Prior to the Third Reich, Berlin was a liberal city, with many gay bars, nightclubs and cabarets. There were even many drag bars where tourists straight and gay would enjoy female impersonation acts. Hitler decried cultural degeneration, prostitution and syphilis in his book Mein Kampf, blaming at least some of the phenomena on Jews.

Berlin also had the most active LGBT rights movements in the world at the time. Jewish doctor Magnus Hirschfeld had co-founded the Scientific-Humanitarian Committee (Wissenschaftlich-humanitäres Komitee, WhK) in Berlin and sought social recognition of homosexual and transgender men and women. The Committee had branches in several other countries, thereby being the first international GLBT organization, although on a small scale. In 1919, Hirschfeld had also co-founded the Institut für Sexualwissenschaft (Institute for Sex Research), a private sexology research institute. It had a research library and a large archive, and included a marriage and sex counseling office. In addition, the institute was a pioneer worldwide in the call for civil rights and social acceptance for homosexual and transgender people.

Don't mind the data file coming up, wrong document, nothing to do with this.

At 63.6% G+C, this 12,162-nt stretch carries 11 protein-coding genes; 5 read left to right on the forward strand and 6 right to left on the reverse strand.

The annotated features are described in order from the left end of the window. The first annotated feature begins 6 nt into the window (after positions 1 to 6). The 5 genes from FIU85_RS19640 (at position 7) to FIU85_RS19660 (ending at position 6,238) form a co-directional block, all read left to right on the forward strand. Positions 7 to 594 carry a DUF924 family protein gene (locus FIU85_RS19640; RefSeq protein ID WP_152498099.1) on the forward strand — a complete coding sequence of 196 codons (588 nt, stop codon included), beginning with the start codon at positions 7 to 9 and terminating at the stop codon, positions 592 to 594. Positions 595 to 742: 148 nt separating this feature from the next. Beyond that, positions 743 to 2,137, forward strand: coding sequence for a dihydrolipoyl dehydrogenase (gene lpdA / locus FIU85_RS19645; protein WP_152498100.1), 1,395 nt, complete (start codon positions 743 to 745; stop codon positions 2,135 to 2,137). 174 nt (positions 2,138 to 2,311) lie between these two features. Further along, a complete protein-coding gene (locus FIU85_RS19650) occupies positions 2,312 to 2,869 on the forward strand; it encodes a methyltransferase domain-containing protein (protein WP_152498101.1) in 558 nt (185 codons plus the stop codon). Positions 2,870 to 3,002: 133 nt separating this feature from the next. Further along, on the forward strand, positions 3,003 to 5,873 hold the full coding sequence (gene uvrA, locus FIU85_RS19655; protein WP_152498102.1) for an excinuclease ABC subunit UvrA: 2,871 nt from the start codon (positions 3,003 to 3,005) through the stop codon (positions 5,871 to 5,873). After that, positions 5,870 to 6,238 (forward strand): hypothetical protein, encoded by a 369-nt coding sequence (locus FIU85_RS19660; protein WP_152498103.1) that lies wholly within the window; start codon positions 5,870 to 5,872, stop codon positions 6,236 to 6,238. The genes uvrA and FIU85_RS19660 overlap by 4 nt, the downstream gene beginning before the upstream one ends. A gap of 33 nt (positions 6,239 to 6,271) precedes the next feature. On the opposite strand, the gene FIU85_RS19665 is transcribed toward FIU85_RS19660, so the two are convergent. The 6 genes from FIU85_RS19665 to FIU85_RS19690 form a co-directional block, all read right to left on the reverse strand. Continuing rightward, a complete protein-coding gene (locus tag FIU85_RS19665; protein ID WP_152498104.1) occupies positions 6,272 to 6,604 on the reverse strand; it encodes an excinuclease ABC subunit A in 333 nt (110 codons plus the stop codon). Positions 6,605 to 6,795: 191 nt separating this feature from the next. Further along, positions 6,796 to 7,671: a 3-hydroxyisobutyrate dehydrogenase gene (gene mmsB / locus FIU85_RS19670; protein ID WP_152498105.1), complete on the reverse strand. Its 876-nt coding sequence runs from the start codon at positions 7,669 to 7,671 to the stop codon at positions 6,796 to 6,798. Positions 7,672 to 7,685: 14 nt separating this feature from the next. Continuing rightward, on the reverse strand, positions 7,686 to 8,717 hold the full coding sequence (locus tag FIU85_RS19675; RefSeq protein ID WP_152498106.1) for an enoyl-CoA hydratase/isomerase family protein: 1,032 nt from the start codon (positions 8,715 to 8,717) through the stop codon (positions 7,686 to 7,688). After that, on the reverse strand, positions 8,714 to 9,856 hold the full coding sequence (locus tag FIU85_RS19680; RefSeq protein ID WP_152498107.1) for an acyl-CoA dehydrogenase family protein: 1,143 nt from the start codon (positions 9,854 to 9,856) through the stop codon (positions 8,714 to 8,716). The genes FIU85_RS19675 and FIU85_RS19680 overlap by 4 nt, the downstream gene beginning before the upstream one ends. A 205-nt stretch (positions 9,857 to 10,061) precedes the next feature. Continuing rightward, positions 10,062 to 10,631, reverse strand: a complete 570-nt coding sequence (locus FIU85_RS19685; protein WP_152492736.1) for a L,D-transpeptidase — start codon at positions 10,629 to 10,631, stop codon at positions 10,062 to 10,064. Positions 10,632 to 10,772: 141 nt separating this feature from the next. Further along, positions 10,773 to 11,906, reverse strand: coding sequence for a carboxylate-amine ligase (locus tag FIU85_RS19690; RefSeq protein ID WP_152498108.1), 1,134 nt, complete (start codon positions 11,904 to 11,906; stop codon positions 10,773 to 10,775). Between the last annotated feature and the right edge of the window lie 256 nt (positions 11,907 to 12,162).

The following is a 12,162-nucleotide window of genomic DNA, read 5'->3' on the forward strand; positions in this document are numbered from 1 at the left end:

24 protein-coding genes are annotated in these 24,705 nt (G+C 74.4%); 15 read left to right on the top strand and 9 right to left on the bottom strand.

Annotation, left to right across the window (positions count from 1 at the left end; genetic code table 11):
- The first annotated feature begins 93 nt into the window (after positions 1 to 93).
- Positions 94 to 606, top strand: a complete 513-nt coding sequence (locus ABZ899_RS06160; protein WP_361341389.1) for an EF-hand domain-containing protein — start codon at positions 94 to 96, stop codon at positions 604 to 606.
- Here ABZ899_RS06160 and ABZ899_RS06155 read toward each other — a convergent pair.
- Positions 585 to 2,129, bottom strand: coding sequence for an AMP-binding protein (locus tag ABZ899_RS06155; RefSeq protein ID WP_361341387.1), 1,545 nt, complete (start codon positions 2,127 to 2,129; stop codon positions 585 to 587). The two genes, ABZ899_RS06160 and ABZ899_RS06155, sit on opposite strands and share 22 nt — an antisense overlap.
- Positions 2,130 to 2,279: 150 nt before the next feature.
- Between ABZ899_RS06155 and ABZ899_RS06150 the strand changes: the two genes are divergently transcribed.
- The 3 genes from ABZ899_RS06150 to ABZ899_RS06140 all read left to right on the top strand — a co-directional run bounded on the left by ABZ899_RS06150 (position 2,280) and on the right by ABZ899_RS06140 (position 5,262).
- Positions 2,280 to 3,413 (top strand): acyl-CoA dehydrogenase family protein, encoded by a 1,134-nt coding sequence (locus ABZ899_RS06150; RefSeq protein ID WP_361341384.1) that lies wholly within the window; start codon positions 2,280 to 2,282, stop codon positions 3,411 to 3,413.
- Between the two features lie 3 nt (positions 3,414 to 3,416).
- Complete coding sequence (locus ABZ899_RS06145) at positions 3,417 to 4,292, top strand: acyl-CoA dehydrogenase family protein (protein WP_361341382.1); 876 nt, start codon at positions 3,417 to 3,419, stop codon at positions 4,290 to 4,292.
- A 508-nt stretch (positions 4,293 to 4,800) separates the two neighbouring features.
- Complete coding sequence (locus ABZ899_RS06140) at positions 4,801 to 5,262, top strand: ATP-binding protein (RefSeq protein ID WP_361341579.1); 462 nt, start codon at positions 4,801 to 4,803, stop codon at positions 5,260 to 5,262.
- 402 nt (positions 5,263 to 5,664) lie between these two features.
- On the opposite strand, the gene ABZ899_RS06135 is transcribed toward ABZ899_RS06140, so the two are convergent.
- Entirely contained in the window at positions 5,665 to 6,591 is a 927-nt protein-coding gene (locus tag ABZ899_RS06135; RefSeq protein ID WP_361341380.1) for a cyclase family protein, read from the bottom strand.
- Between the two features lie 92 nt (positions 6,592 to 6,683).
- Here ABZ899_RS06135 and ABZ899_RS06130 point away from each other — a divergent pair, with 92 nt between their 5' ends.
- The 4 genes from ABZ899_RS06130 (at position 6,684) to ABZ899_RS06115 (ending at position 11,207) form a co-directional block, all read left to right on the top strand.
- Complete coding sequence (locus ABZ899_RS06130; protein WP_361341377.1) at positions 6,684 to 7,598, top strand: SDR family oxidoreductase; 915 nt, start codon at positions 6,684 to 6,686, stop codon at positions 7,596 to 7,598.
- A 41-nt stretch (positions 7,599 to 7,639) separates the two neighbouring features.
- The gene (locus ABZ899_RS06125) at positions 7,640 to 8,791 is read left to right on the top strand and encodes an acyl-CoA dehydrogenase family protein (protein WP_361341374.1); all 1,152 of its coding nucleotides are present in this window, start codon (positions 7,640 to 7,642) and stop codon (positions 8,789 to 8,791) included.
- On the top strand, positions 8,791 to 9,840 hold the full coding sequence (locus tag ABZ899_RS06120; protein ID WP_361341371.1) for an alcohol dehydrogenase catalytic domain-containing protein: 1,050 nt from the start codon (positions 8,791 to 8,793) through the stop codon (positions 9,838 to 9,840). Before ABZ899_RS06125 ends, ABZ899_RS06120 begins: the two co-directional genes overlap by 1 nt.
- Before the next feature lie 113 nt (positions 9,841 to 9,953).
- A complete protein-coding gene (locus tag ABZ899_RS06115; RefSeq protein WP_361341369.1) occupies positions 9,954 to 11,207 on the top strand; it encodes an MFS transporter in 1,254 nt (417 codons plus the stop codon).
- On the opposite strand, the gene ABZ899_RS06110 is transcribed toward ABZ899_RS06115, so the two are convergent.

The word transvestite was coined by Hirschfeld and used as the title of his 1910 book, The Transvestites: The Erotic Drive to Cross-Dress.

See also[edit]


  1. ^ Katz, J. (1976) Gay American History: Lesbians and Gay Men in the U.S.A. New York: Thomas Y. Crowell Company
  2. ^ Fenton, William N.; Moore, Elizabeth L. (1969). "J.-F. Lafitau (1681-1746), Precursor of Scientific Anthropology". Southwestern Journal of Anthropology. 25 (2): 174–5. JSTOR 3629200. Retrieved February 25, 2012. 
  3. ^ FitzGerald, Maureen; Rayter, Scott (2012). "4 The Regulation of First Nations Sexuality, by Martin Cannon". Queerly Canadian: An Introductory Reader in Sexuality Studies. Canadian Scholars’ Press. p. 52. ISBN 978-1-55130-400-7. OCLC 801167318. Retrieved 1 July 2016. 
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  11. ^ Chiñas, Beverly (1995). Isthmus Zapotec attitudes toward sex and gender anomalies, pp. 293-302 in Stephen O. Murray (ed.), "Latin American Male Homosexualities" Albuquerque: University of New Mexico Press.
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  19. ^ John T. Mcquiston. "Christine Jorgensen, 62, Is Dead; Was First to Have a Sex Change - New York Times". Retrieved July 25, 2014. 
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  25. ^ Buzz Bissinger (June 1, 2015). "Introducing Caitlyn Jenner". Vanity Fair. Retrieved June 1, 2015.